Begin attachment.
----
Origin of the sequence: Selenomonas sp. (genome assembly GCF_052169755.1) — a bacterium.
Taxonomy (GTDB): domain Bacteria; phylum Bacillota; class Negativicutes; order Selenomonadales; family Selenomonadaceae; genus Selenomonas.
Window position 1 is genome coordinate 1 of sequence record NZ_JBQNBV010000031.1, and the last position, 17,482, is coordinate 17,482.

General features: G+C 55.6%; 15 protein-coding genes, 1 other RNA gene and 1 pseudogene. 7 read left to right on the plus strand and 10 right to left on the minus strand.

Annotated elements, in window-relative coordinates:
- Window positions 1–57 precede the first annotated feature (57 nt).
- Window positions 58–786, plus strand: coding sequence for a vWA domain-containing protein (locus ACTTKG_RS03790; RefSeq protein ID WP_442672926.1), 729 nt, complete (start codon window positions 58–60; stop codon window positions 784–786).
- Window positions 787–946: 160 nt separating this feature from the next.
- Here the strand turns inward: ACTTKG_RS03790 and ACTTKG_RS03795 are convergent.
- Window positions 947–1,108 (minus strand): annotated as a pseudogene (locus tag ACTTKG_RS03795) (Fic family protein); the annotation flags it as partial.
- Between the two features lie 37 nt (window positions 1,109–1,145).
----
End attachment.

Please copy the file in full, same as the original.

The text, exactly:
Origin of the sequence: Selenomonas sp. (genome assembly GCF_052169755.1) — a bacterium.
Taxonomy (GTDB): domain Bacteria; phylum Bacillota; class Negativicutes; order Selenomonadales; family Selenomonadaceae; genus Selenomonas.
Window position 1 is genome coordinate 1 of sequence record NZ_JBQNBV010000031.1, and the last position, 17,482, is coordinate 17,482.

General features: G+C 55.6%; 15 protein-coding genes, 1 other RNA gene and 1 pseudogene. 7 read left to right on the plus strand and 10 right to left on the minus strand.

Annotated elements, in window-relative coordinates:
- Window positions 1–57 precede the first annotated feature (57 nt).
- Window positions 58–786, plus strand: coding sequence for a vWA domain-containing protein (locus ACTTKG_RS03790; RefSeq protein ID WP_442672926.1), 729 nt, complete (start codon window positions 58–60; stop codon window positions 784–786).
- Window positions 787–946: 160 nt separating this feature from the next.
- Here the strand turns inward: ACTTKG_RS03790 and ACTTKG_RS03795 are convergent.
- Window positions 947–1,108 (minus strand): annotated as a pseudogene (locus tag ACTTKG_RS03795) (Fic family protein); the annotation flags it as partial.
- Between the two features lie 37 nt (window positions 1,109–1,145).